Once upon a time—in May 1785, to be exact—Angus MacTaggert, Earl Aldriss,
traveled from the middle of the Scottish Highlands to London in search of a wealthy bride to
save his well-loved but crumbling estate. Aldriss Park had been in the MacTaggert family since
the time of Henry VIII, when Domhnall MacTaggert, despite being Catholic and married,
declared publicly that Henry should be able to wed as many lasses as he wanted until one of
them got him a son. Aldriss Park was the newly minted earl’s reward for his support and
For the next two hundred years Aldriss thrived, until the weight of poor
harvests, the ever-intruding, rule-making Sassenach, and the MacTaggerts’ own fondness for
drinking, gambling, and wild investments (including an early bicycle design wherein the driver
sat between two wheels; sadly, it had no braking mechanism and after a series of accidents
nearly began a war within the MacTaggerts’ clan Ross) began to sink it into disrepair.
When Angus inherited the title in 1783, he realized the old castle needed far
more than a fresh coat of paint to keep it from both physical collapse and bankruptcy. And so
he determined to go down among the enemy Sassenach and win himself a wealthy bride. The
English had made enough trouble for him and his over the centuries, so they could bloody well
help him set things right.
On his second day in London, he met the stunning Francesca Oswell, the only
offspring of James and Mary Oswell, Viscount and Viscountess of Hornford—who had more
money than Midas and a bevy of very fine solicitors—at a masked ball where he dressed as a
bull, and she as a swan. Despite the misgivings of nearly everyone in Mayfair, Angus and
Francesca immediately fell madly in love, and married with a special license ten days later.
A week after that, Angus took Francesca back to Aldriss Park and the
Highlands, where she found very little civilization, a great many sheep, and a husband who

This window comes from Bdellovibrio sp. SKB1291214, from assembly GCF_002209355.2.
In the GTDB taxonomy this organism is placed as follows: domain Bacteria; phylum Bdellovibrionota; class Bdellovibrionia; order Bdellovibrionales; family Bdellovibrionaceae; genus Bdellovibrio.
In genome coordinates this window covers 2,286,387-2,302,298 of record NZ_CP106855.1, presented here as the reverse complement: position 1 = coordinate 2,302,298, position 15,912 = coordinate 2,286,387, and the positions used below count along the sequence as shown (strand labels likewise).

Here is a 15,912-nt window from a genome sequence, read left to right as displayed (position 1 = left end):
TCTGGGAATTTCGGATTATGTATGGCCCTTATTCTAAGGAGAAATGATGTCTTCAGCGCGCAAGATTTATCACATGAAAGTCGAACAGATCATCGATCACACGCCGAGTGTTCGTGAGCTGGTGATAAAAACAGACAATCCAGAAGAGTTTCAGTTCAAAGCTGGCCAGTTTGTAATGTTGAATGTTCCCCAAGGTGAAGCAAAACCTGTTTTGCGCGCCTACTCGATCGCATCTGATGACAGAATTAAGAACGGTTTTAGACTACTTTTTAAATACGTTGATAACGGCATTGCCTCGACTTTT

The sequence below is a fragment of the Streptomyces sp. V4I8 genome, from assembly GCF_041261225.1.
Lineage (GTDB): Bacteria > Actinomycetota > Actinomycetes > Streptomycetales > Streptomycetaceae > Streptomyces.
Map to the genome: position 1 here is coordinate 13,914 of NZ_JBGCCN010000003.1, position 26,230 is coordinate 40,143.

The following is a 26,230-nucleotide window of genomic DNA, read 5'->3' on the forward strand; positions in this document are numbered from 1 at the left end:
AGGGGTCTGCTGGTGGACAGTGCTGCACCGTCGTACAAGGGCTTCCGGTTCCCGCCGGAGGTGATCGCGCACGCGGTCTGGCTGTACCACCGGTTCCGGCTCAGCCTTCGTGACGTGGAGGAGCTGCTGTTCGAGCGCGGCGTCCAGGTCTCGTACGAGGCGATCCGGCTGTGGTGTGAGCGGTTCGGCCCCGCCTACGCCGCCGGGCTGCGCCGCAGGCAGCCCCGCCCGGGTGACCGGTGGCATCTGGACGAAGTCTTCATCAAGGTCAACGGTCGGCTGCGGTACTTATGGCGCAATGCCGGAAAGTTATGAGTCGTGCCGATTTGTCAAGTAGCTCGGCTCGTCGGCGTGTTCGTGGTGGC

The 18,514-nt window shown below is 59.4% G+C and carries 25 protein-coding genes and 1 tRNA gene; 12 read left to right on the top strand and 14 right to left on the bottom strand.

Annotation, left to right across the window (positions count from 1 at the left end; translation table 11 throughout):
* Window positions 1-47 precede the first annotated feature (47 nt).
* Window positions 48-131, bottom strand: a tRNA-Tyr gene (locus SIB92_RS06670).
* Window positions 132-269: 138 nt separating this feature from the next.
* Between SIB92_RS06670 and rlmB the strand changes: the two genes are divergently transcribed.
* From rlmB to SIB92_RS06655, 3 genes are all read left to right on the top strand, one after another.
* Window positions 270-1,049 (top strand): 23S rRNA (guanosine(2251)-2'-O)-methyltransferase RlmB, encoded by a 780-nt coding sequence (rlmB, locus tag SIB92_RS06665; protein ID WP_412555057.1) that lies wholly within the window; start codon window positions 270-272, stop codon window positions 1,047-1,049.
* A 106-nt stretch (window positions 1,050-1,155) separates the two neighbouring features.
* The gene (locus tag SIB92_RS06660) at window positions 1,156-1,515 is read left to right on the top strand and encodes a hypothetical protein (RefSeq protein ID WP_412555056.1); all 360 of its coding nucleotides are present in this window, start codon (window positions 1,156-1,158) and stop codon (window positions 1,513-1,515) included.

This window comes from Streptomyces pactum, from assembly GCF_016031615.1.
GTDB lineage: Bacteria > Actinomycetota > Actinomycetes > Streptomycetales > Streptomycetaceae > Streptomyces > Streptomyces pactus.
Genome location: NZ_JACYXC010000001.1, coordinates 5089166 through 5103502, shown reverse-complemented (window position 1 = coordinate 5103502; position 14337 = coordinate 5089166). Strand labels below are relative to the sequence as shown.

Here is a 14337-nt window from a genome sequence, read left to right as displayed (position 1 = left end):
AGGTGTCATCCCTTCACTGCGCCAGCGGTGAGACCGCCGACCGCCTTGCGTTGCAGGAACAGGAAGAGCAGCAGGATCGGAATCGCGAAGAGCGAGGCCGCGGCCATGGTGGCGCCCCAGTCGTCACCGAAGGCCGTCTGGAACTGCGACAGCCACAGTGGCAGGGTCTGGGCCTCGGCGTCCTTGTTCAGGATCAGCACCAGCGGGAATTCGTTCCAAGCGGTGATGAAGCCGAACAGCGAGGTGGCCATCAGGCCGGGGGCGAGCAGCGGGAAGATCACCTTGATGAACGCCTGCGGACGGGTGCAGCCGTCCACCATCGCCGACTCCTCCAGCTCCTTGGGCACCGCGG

preferred brawling to dancing, and he discovered that her father’s solicitors had arranged to
keep the Oswell family money in Francesca’s hands. This made for some very spectacular
arguments, because there is nothing more combustible in the world than an impoverished
Highlands laird in disagreement with an independently wealthy English lady about his own
Over the next thirteen turbulent years the estate prospered, and Francesca
gave Angus three sons—Coll, Aden, and Niall—and with each one became more concerned
that this was not a life for any civilized person. She wanted to bring the boys back to London
for proper educations and to live proper lives, but Angus refused, stating that what had been
good enough for him would be good enough for his lads.
When a fourth child, a daughter, arrived in 1798, Francesca reached her
breaking point. No daughter of hers was going to be raised with an uncivilized accent in a
rough country where she would be ridiculed by proper Society and unfit to marry anyone but a
shepherd or a peat cutter. Angus refused to let his lads go, but he allowed Francesca to take
young Eloise and return to London—on the condition that she continue providing for the
maintenance of the estate.
Francesca reluctantly agreed, but given that she controlled the purse strings,
she had her own conditions to try to keep some influence with her wild sons: All three boys
must marry before their sister, they must wed proper Englishwomen, and at least one of them
must marry someone of her choosing.
She knew Angus would raise them as he pleased, but they were her children,
too, by God, and she meant to see to it that they had some semblance of propriety in their
lives—she was a viscount’s daughter, after all, and certain things would be expected of her
offspring. She refused to allow them to be viewed as unsophisticated wild men by her London
neighbors, and she remained determined to have a presence in their lives.
To enforce her will, she convinced (or rather, coerced) Angus to put his
signature to the agreement, which contained this provision: If young Eloise MacTaggert did
marry before any of the boys, Francesca would cut off all funds to the estate. If they were to
insist on defiance, they would have a heavy price to pay for it—one they and their tenants
could not afford.
Angus had no choice but to agree, and considering that Coll, the oldest, was
only twelve at the time of Francesca’s departure and Eloise was but a wee bairn, he was willing
to wager that he would have time to renegotiate. Angus and Francesca remained married, but
neither would bend enough to visit the other ever again. As far as the lads were concerned,